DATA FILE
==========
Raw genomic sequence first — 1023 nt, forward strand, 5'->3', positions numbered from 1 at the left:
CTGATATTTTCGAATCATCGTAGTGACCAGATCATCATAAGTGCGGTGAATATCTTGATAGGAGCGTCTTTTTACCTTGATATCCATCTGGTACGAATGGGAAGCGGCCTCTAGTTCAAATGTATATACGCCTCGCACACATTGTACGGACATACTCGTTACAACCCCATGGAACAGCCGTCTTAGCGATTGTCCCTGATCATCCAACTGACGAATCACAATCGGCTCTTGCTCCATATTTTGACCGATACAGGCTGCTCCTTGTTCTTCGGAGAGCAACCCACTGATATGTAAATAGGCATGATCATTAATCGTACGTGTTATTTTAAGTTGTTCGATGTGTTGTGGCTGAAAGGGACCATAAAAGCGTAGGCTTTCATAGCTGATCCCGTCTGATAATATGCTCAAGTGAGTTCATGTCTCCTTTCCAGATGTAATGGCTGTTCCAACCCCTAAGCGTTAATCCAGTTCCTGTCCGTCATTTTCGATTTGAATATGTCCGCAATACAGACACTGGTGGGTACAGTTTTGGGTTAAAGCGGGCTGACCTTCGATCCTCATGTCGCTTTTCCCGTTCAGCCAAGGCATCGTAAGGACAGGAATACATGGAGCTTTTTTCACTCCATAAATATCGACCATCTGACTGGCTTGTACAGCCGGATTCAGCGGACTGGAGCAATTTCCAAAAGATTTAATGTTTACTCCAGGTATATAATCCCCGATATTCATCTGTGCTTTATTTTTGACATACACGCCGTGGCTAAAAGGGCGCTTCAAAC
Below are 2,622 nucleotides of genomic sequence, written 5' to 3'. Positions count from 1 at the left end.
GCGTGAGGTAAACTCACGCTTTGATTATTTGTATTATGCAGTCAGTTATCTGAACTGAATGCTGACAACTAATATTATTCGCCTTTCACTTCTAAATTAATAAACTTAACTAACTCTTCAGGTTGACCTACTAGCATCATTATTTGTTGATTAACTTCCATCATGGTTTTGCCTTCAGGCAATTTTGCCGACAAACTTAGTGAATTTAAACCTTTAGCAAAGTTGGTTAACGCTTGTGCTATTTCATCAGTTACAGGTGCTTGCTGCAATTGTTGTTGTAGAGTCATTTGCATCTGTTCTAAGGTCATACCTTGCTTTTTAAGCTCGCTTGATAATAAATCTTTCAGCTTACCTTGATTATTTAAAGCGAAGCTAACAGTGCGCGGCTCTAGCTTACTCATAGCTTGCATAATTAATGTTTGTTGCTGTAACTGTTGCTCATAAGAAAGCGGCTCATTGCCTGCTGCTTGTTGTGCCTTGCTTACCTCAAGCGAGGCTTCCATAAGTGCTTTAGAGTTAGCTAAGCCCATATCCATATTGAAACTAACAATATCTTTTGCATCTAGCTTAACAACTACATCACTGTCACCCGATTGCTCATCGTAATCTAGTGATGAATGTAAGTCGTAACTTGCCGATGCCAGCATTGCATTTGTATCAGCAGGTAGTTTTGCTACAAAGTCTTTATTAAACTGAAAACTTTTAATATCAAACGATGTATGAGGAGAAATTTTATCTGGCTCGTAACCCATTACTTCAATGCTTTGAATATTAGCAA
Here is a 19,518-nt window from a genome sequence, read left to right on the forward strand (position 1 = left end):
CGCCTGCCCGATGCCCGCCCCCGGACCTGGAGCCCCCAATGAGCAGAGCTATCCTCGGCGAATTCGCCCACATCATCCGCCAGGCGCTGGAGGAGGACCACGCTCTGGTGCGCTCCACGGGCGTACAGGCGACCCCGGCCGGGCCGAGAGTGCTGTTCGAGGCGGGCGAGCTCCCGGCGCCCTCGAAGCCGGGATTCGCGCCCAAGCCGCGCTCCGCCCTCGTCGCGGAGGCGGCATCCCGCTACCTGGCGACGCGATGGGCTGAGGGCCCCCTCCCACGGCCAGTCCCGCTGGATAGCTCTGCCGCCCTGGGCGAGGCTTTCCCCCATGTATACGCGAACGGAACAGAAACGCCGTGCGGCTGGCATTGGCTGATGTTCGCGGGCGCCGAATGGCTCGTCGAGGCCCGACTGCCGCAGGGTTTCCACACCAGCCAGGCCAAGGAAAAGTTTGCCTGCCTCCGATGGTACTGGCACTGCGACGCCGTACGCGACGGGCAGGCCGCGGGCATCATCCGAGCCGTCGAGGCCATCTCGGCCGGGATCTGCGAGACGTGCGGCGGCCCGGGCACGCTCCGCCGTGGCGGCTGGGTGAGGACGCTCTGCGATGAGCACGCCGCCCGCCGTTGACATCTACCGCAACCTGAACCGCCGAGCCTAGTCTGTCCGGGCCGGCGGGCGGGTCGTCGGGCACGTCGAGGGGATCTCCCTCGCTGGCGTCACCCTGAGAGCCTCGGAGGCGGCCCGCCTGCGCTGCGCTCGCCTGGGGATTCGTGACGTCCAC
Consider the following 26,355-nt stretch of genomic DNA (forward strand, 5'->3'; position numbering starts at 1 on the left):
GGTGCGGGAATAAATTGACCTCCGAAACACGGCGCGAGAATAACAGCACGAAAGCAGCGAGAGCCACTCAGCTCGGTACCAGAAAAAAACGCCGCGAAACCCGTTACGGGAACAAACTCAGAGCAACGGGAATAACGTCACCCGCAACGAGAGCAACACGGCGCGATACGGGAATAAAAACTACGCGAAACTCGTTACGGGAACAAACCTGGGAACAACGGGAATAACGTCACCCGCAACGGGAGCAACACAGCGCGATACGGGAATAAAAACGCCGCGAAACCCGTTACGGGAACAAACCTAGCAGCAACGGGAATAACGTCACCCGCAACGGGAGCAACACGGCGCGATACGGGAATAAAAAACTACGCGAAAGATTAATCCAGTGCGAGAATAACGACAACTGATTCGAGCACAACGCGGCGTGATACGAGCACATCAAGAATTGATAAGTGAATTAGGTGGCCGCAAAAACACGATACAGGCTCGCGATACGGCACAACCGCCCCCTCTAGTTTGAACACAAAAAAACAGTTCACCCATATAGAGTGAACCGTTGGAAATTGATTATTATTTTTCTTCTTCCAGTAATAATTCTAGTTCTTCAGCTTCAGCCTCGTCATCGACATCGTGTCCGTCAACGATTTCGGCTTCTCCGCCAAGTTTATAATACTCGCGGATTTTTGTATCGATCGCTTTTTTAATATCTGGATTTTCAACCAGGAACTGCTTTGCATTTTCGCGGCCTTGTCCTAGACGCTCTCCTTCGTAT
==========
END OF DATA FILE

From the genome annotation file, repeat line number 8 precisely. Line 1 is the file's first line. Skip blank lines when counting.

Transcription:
GGTGCGGGAATAAATTGACCTCCGAAACACGGCGCGAGAATAACAGCACGAAAGCAGCGAGAGCCACTCAGCTCGGTACCAGAAAAAAACGCCGCGAAACCCGTTACGGGAACAAACTCAGAGCAACGGGAATAACGTCACCCGCAACGAGAGCAACACGGCGCGATACGGGAATAAAAACTACGCGAAACTCGTTACGGGAACAAACCTGGGAACAACGGGAATAACGTCACCCGCAACGGGAGCAACACAGCGCGATACGGGAATAAAAACGCCGCGAAACCCGTTACGGGAACAAACCTAGCAGCAACGGGAATAACGTCACCCGCAACGGGAGCAACACGGCGCGATACGGGAATAAAAAACTACGCGAAAGATTAATCCAGTGCGAGAATAACGACAACTGATTCGAGCACAACGCGGCGTGATACGAGCACATCAAGAATTGATAAGTGAATTAGGTGGCCGCAAAAACACGATACAGGCTCGCGATACGGCACAACCGCCCCCTCTAGTTTGAACACAAAAAAACAGTTCACCCATATAGAGTGAACCGTTGGAAATTGATTATTATTTTTCTTCTTCCAGTAATAATTCTAGTTCTTCAGCTTCAGCCTCGTCATCGACATCGTGTCCGTCAACGATTTCGGCTTCTCCGCCAAGTTTATAATACTCGCGGATTTTTGTATCGATCGCTTTTTTAATATCTGGATTTTCAACCAGGAACTGCTTTGCATTTTCGCGGCCTTGTCCTAGACGCTCTCCTTCGTAT